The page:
In light of the ongoing Freedom From Religion Foundationcase, I found this news item interesting.

Linda Moulin | 15.07.2009 | 16:55

Tribune de Geneve


In advance of their annual Leading Figure award to areligious figure who has done the most to advance the cause of humanism andpeace, the Geneva-based International Coalition for the Advancement ofReligious and Spirituality (ICARUS) has chosen to bestow a special award thisyear on the Buddhist Community.  “Wetypically prefer an under-the-radar approach for the organization, as we try toembody the spirit of modesty found in the greatest traditions,” said ICARUSdirector Hans Groehlichen in a phone conference Monday. “But with organizedreligion increasingly used as a tool to separate and inflame rather than bringtogether, we felt we had to take the unusual step of creating a “Best Religionin the World” award and making a bit of a stir, to inspire other religiousleaders to see what is possible when you practice compassion.”

Groehlichen said the award was voted on by an internationalroundtable of more than 200 religious leaders from every part of the spiritualspectrum.  “It was interesting to notethat once we supplied the criteria, many religious leaders voted for Buddhismrather than their own religion,” said Groehlichen.  “Buddhists actually make up a tiny minorityof our membership, so it was fascinating but quite exciting that they won.”


Criteria included factors such as promoting personal andcommunity peace, increasing compassion and a sense of connection, andencouraging preservation of the natural environment. Groehlichen continued “Thebiggest factor for us is that ICARUS was founded by spiritual and religiouspeople to bring the concepts of non-violence to prominence in society.  One of the key questions in our votingprocess was which religion actually practices non-violence.” 


When presenting the information to the voting members,ICARUS researched each of the 38 religions on the ballot extensively, offeringbackground, philosophy, and the religions role in government and warfare. JonnaHult, Director of Research for ICARUS said “It wasn’t a surprise to me thatBuddhism won Best Religion in the World, because we could find literally notone single instance of a war fought in the name of Buddhism, in contrast toevery other religion that seems to keep a gun in the closet just in case Godmakes a mistake.  We were hard pressed toeven find a Buddhist that had ever been in an army. These people practice whatthey preach to an extent we simply could not document with any other spiritualtradition.”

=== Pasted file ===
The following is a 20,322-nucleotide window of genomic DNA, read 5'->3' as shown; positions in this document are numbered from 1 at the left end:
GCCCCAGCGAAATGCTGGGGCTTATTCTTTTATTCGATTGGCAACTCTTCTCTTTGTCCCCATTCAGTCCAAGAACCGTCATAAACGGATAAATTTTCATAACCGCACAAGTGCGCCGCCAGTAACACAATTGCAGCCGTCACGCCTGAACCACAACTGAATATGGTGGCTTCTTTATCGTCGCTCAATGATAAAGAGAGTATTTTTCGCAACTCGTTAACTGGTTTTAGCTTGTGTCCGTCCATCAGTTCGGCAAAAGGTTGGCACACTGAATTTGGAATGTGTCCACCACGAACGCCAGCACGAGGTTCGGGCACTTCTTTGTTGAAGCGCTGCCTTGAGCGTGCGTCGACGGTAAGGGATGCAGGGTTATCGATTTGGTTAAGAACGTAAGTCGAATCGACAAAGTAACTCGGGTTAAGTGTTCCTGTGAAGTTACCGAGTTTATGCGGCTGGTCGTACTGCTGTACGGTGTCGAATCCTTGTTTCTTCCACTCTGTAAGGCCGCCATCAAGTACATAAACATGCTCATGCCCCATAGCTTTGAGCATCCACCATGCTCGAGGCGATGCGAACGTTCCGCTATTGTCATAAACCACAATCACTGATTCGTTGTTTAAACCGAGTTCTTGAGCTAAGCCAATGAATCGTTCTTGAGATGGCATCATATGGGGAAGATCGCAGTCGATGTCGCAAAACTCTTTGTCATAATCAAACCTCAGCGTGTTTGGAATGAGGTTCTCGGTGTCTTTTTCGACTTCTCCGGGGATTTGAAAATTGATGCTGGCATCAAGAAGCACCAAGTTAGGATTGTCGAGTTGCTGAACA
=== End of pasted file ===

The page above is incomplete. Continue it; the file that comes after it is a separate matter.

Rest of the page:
At least one Catholic priest spoke out on behalf ofBuddhism.  Father Ted O’Shaughnessy saidfrom Belfast, “As much as I love the Catholic Church, it has always bothered meto no end that we preach love in our scripture yet then claim to know God’swill when it comes to killing other humans. For that reason, I did have to castmy vote for the Buddhists.”   And MuslimCleric Tal Bin Wassad agreed from Pakistan via his translator. “WhileI am a devout Muslim, I can see how much anger and bloodshed is channeled intoreligious expression rather than dealt with on a personal level. The Buddhistshave that figured out.” Bin Wassad, the ICARUS voting member for Pakistan‘sMuslim community continued, “In fact, some of my best friends are Buddhist.”  And Rabbi Shmuel Wasserstein said from Jerusalem, “Of course, Ilove Judaism, and I think it’s the greatest religion in the world. But to behonest, I’ve been practicing Vipassana meditation every day before minyan(daily Jewish prayer) since 1993.  So Iget it.”


Groehlichen said that the plan was for the award to Buddhismfor “Best Religion in the World” to be given to leaders from the variouslineages in the Buddhist community. However, there was one snag. “Basically wecan’t find anyone to give it to,” said Groehlichen in a followup call lateTuesday. “All the Buddhists we call keep saying they don’t want theaward.”  Groehlichen explained thestrange behavior, saying “Basically they are all saying they are aphilosophical tradition, not a religion. But that doesn’t change the fact thatwith this award we acknowledge their philosophy of personal responsibility andpersonal transformation to be the best in the world and the most important forthe challenges facing every individual and all living beings in the comingcenturies.”


When asked why the Burmese Buddhist community refused theaward, Buddhist monk Bhante Ghurata Hanta said from Burma, “We are grateful for theacknowledgement, but we give this award to all humanity, for Buddha nature lieswithin each of us.”   Groehlichen went onto say “We’re going to keep calling around until we find a Buddhist who willaccept it. We’ll let you know when we do.”


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